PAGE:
1. Day 1: London to Iceland: Tormented by a perennial problem.

    I’m boarding my plane to Reykjavik, which I can still barely spell. At this point I guess I just keep following the boards directing me to the destination with the most consonants. Should any Welsh city appear on the board, I’d be ruined. Based on the footwear of my fellow travelers, I realise I’m not headed to any average destination. Everybody on this flight is wearing small tanks on their feet. To a man, woman and child, each one sports an indestructible hiking shoe in every possible color, shape and size - which based on this selection is either black or brown, has a big thick sole, a round toe and serpentine hi-tech lacing system. Looking down at my own pair, I am forced to return to the biggest concern of my journey so far: I’ve horribly overpacked. I don´t just have one set of indestructible hiking shoe, I have two sets of indestructible hiking shoes. One is a set of boots, the other, which I´m wearing, is a hybrid running shoe type thing.

    This is by no means where the overpack ends. I also have two kinds of tweezers in my possession. One is solely for removing ticks. The other, I guess, is for all other kinds of shrapnel. Of course what I’m neglecting to mention is that should the worst occur, I still have another tweezers in my Swiss army knife - which itself comes with 17 other types of cutting functionality. I have nearly no idea what I´ll use one type of cutting implement for - not to mind 17. So, I have 3 types of tweezers and two types of indestructible hiking shoes, and 17 ways to chop stuff up. To go with this, I have three types of Mozzie spray, two types of bite ointment, an emergency resuscitation blanket, three types of stomach tablets, a set of Kevlar cutlery, two types of flash light, and of course two types of iPod along with a solar panel recharger and every conceivable cable and connection in the world recharging industry.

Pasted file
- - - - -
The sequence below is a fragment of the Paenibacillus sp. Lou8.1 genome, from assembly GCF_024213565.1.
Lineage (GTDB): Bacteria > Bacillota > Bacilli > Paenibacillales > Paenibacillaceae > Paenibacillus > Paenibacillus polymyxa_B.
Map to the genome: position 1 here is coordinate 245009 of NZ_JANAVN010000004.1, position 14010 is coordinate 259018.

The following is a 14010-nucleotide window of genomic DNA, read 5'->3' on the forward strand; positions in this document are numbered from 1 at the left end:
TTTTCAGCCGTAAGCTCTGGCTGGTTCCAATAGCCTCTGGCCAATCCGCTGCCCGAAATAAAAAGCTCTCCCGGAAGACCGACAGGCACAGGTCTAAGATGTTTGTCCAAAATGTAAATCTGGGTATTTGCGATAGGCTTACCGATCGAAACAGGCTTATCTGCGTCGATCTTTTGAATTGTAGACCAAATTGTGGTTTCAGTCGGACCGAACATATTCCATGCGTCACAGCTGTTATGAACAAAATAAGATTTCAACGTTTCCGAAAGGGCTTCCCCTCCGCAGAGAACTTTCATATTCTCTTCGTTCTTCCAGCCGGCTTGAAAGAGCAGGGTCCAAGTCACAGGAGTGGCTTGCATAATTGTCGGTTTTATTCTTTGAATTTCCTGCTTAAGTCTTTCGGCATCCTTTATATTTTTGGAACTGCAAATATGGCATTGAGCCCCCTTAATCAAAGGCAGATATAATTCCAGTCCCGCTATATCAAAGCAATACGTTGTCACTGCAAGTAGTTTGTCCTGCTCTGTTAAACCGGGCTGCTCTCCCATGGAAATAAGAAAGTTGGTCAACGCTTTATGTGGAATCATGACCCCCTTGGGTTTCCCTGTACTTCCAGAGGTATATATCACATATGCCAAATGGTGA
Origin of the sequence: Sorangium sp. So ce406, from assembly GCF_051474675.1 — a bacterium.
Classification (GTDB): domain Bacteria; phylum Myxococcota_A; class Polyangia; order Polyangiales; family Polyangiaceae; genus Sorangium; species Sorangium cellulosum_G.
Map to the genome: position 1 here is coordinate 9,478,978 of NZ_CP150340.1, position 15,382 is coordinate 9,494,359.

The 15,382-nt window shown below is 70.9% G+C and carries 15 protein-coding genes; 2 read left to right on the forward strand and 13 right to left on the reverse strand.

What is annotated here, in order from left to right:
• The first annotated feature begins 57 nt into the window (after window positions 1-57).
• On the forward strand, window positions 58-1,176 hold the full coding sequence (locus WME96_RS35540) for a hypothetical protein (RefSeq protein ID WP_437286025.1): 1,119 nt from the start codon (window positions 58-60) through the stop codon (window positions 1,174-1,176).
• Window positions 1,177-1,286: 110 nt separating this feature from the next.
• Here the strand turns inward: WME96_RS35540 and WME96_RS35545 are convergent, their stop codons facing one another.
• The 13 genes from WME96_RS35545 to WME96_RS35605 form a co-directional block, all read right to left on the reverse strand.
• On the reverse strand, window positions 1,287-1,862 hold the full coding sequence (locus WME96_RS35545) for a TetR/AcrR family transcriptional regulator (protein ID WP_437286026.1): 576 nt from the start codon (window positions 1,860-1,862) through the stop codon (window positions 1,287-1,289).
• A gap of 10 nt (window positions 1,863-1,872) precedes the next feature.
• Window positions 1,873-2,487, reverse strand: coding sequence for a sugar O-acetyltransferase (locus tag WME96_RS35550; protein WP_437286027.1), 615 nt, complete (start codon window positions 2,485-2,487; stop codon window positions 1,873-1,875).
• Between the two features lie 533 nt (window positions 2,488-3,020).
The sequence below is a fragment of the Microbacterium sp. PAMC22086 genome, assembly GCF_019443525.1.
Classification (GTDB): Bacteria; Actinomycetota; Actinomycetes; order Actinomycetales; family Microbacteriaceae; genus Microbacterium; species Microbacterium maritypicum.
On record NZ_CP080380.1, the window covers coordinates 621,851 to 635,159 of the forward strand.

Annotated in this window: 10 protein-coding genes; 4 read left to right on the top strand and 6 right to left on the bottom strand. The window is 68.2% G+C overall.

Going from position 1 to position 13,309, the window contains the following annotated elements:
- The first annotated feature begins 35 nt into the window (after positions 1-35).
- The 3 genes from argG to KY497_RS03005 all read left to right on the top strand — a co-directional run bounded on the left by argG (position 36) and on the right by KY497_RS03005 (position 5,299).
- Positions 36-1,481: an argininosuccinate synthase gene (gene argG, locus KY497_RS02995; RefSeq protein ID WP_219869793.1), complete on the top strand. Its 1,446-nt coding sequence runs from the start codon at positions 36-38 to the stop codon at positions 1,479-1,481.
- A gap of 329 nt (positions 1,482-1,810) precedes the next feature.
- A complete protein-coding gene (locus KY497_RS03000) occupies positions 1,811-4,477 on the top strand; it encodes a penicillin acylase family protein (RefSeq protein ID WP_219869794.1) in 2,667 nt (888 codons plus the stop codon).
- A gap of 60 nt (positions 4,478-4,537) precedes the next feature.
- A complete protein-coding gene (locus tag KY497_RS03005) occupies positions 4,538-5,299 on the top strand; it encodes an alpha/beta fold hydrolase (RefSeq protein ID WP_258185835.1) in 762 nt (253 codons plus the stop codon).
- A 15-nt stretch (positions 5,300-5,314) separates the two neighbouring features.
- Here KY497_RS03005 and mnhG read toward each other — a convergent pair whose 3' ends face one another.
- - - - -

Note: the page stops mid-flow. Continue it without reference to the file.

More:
I have a first aid kit which could lead to immigration officers demanding I get a working visa. Should somebody be injured or take ill, unless rubbing the kit on their wounds helps, they´re shit outta luck, because I don´t have the foggiest how to use the damn thing. I have a LED torch so powerful it can shine for 80meters. Should I use that in a hostel, or worse, on a train at night, I run the risk of blinding my fellow travelers. Based on that, it´s probably classifiable as a weapon - should it go off accidentally and dazzle a bystander into a near death stupor, I´ll be adding insult to injury by wiping my first aid kit over their eyes.

    Like most of what I´ve got with me, I didn´t want it, or think I needed it, but when it was suggested, how could I say no? How do I know I´m not going to need it? And from there stems the nature of all overpacking - how do you pack for the unknown? In my case, very carefully.